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Cell Motil Cytoskeleton. 1994;28(2):97-107.

Intact alpha-actinin molecules are needed for both the assembly of actin into the tails and the locomotion of Listeria monocytogenes inside infected cells.

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Department of Cell and Developmental Biology, University of Pennsylvania School of Medicine, Philadelphia 19104-6058.


After the infectious bacterium, Listeria monocytogenes, is phagocytosed by a host cell, it leaves the lysosome and recruits the host cell's cytoskeletal proteins to assemble a stationary tail composed primarily of actin filaments cross-linked with alpha-actinin. The continual recruitment of contractile proteins to the interface between the bacterium and the tail accompanies the propulsion of the bacterium ahead of the elongating tail. When a bacterium contacts the host cell membrane, it pushes out the membrane into an undulating tubular structure or filopodium that envelops the bacterium at the tip with the tail of cytoskeletal proteins behind it. Previous work has demonstrated that alpha-actinin can be cleaved into two proteolytic fragments whose microinjection into cells interferes with stress fiber integrity. Microinjection of the 53 kD alpha-actinin fragment into cells infected with Listeria monocytogenes, induces the loss of tails from bacteria and causes the bacteria to become stationary. Infected cells that possess filopodia when injected with the 53 kD fragment lose their filopodia. These results indicate that intact alpha-actinin molecules play an important role in the intracellular motility of Listeria, presumably by stabilizing the actin fibers in the stationary tails that are required for the bacteria to move forward. Fluorescently labeled vinculin associated with the tails when it was injected into infected cells. Talin antibody staining indicated that this protein, also, is present in the tails. These observations suggest that the tails share properties of attachment plaques normally present in the host cells. This model would explain the ability of the bacterium (1) to move within the cytoplasm and (2) to push out the surface of the cell to form a filopodium. The attachment plaque proteins, alpha-actinin, talin, and vinculin, may bind and stabilize the actin filaments as they polymerize behind the bacteria and additionally could also enable the tails to bind to the cell membrane in the filopodia.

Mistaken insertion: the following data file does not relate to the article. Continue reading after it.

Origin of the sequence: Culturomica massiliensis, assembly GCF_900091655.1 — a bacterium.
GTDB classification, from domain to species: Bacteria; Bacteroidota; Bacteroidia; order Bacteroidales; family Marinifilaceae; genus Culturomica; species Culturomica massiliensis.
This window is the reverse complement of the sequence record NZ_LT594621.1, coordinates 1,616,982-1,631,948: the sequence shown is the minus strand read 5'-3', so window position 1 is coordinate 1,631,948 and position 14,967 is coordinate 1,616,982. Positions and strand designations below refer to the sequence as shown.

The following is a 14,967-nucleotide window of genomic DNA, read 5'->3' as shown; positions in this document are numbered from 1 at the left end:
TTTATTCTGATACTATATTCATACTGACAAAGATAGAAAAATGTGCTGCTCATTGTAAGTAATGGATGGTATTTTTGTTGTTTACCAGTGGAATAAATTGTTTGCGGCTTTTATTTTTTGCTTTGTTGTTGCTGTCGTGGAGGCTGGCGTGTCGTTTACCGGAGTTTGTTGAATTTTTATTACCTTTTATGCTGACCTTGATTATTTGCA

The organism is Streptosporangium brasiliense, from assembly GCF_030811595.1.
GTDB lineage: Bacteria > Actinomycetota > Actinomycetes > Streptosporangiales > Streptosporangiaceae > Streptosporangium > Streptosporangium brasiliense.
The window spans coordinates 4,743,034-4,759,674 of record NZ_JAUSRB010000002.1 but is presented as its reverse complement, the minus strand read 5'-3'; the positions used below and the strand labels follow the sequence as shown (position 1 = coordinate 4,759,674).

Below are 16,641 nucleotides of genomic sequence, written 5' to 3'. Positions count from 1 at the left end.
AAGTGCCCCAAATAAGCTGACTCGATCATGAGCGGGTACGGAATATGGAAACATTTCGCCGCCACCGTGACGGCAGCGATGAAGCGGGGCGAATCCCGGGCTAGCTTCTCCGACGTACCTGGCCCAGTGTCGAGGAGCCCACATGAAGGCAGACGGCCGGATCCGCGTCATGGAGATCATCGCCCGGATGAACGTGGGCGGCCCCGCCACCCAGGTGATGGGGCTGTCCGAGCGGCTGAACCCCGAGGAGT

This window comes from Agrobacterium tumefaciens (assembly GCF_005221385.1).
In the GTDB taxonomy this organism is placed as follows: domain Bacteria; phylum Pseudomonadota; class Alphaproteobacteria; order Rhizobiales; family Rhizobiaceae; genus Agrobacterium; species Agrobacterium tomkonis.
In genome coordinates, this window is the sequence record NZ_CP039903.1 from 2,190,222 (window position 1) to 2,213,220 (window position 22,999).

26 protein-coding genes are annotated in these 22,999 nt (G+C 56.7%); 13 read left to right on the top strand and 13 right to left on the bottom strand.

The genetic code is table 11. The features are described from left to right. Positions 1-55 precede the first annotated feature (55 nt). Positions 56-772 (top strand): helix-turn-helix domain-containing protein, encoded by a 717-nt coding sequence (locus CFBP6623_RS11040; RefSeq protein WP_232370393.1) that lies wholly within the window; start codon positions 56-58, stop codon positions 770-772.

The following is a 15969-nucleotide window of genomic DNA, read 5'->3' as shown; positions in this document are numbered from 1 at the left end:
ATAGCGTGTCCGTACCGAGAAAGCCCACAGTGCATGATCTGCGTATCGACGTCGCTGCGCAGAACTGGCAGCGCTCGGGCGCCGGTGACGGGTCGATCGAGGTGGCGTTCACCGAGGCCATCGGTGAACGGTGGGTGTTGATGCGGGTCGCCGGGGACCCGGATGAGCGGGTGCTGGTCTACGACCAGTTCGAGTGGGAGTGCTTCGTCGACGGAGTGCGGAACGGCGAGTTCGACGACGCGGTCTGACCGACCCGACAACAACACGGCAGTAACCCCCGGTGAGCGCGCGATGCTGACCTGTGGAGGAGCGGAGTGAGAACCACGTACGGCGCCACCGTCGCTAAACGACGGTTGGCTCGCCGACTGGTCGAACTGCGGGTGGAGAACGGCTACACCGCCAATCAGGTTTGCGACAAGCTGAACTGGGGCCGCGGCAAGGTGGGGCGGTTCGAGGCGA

[Indexed for MEDLINE]

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